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Tokyo man invents board game that can also be played by blind people

Mitsuo Yamamoto is seen with his board game "Me-ga-te," which can be played by people regardless of whether they can see. (Mainichi)

A Tokyo-based craftsman has created an innovative new board game that can also be enjoyed by blind people, the Mainichi Shimbun has learned.

    Developed by 58-year-old Mitsuo Yamamoto, the new game is called, "Me-ga-te" -- a reference to the way in which people's hands (te) become their eyes (me) when playing the game.

    The craftsman says he sought to make a game whereby players can work out what is happening just by touching the pieces and the surface of the board, so that people can compete whether they can see or not.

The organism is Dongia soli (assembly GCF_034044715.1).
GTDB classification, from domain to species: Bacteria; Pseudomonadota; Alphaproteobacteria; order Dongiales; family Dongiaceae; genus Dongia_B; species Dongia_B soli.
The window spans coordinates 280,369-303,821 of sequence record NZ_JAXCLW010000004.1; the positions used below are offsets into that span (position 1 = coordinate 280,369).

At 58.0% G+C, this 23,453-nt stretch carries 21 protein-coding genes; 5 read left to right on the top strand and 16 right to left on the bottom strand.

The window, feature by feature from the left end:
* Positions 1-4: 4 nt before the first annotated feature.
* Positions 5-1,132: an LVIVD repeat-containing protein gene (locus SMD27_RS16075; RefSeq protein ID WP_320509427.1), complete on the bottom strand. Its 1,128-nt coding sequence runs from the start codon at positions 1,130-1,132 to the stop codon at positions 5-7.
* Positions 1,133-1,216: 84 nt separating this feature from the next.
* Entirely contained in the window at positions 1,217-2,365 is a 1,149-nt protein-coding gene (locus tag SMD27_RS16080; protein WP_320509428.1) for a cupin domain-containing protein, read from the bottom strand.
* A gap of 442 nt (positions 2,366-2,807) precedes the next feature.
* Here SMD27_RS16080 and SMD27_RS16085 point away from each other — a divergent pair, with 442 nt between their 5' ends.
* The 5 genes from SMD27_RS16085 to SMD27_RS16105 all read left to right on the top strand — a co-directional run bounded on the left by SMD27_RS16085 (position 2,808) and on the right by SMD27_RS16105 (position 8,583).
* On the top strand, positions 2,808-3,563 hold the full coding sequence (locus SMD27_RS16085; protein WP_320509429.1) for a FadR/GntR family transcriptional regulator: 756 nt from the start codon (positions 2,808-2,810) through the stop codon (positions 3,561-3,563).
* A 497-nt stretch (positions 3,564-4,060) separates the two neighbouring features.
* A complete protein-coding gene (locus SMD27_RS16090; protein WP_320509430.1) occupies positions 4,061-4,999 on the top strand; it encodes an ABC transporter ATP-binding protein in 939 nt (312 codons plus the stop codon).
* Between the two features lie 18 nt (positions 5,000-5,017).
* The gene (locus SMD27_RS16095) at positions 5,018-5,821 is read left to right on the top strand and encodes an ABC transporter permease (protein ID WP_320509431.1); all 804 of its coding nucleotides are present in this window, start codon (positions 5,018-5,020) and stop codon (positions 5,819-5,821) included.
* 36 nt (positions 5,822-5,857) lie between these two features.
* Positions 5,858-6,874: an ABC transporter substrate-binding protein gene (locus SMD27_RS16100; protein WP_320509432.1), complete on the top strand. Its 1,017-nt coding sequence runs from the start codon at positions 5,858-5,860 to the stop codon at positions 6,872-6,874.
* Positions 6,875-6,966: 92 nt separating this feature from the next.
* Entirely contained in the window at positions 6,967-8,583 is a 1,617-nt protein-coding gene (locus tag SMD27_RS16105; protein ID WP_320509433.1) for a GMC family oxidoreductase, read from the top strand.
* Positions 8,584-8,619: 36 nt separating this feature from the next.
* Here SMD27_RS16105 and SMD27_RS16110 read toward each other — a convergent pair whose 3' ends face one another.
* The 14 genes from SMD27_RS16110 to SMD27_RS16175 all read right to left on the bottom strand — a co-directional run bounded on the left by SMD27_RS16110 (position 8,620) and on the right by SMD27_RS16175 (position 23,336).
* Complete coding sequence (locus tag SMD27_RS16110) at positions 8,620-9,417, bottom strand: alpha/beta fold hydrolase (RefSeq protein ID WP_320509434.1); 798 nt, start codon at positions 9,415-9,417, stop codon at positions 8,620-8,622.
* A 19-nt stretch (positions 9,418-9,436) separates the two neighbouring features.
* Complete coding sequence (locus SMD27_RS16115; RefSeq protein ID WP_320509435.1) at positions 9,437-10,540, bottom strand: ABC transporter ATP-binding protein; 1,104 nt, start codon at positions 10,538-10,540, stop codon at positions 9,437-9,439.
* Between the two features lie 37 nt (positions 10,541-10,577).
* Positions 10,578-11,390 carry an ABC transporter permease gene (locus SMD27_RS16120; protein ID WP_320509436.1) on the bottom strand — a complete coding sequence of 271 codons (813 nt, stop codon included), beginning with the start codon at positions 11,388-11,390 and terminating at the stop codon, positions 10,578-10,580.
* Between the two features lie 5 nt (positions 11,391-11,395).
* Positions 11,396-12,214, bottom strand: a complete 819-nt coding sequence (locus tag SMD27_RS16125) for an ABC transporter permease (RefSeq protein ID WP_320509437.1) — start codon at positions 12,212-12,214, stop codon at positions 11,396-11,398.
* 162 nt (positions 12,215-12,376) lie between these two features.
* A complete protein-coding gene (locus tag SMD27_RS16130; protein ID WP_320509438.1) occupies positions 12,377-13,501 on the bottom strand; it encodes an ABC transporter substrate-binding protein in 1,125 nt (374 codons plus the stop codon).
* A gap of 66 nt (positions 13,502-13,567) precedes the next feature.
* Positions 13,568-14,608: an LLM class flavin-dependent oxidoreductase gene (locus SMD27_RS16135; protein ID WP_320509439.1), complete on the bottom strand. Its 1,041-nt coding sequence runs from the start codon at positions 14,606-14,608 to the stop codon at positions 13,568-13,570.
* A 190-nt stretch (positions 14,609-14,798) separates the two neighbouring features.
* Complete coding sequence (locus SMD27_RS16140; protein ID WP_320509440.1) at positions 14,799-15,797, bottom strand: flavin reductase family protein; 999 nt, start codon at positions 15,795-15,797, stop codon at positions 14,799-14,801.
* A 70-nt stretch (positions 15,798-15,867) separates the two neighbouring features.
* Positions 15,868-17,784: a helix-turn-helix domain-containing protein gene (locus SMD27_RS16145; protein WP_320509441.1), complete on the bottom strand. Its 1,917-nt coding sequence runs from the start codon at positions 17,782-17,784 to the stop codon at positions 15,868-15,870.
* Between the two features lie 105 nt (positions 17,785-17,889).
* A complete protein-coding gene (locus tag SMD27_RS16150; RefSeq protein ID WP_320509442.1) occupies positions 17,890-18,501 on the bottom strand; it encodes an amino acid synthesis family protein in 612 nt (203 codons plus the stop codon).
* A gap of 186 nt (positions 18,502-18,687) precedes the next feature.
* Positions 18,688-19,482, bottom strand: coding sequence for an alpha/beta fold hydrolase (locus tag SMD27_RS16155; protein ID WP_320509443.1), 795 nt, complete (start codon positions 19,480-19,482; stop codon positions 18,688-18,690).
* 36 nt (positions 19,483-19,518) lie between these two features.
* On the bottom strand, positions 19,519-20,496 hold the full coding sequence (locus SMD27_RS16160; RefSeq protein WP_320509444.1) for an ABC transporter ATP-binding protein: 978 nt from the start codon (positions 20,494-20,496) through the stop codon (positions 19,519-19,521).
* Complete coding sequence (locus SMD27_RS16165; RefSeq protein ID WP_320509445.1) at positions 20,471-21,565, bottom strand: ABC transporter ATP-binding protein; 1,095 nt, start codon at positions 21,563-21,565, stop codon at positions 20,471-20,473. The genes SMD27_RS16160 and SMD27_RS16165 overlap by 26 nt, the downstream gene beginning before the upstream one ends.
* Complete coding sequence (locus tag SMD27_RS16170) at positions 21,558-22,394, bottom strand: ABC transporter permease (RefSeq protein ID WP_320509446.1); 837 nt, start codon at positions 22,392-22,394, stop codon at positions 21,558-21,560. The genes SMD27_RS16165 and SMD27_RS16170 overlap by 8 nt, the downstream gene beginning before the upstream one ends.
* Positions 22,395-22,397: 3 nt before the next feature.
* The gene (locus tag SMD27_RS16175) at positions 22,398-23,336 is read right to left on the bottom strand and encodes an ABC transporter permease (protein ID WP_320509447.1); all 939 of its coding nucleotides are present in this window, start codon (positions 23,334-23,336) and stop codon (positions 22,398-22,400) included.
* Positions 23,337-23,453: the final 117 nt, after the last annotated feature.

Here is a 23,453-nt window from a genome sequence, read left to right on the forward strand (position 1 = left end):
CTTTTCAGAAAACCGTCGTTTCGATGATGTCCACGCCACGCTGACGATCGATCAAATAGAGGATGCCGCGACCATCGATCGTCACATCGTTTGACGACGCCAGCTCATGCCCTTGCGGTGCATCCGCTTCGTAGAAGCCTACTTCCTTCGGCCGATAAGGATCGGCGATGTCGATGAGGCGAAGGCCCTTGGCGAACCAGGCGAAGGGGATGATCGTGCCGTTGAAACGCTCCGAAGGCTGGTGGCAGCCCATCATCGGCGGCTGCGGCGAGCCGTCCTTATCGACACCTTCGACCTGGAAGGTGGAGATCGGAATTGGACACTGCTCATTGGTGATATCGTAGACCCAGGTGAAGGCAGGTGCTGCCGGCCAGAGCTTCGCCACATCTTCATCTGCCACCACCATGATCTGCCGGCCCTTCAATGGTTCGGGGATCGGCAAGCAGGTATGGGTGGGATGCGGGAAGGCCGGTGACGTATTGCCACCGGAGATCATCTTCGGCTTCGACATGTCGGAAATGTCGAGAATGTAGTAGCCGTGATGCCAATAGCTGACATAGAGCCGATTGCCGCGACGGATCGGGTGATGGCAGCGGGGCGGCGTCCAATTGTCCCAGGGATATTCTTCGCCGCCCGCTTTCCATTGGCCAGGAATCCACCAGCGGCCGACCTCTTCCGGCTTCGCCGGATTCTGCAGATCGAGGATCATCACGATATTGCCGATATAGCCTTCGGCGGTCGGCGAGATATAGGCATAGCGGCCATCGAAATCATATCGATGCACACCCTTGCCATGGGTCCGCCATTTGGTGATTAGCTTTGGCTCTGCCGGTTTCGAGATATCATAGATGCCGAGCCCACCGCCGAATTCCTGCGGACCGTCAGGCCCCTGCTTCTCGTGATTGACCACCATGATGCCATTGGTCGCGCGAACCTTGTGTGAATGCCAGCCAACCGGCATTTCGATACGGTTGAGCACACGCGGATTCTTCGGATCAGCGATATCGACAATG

Yamamoto is a tile decorator by trade, but he has been inventing board games for more than 20 years. He came up with Me-ga-te after one of his board game-playing friends said, "What can we do so that people with impaired vision can enjoy board games, too?"

    The finished product consists of three types of pieces: round, flat pieces; pieces with holes in the middle; and thick pieces consisting of two pieces with holes in the middle glued together. There are 16 round holes on the board arranged in a four-by-four pattern, and it is possible to work out the positions of one's pieces using only one hand.

    The rules are simple. Victory is sealed by aligning four pieces with the same face horizontally, vertically or diagonally; having four pieces of the same height in a line; or creating ascending steps across three holes. The game is for two to six players.

    For people who can see, Yamamoto suggests playing once with a blindfold to grasp the situation of those who can't.

    One Me-ga-te set costs 5,800 yen (about $52) before tax and postage. For further information, visit Yamamoto's website (www.logygames.com) or contact Giftbox at 0428-85-2070 (in Japanese).

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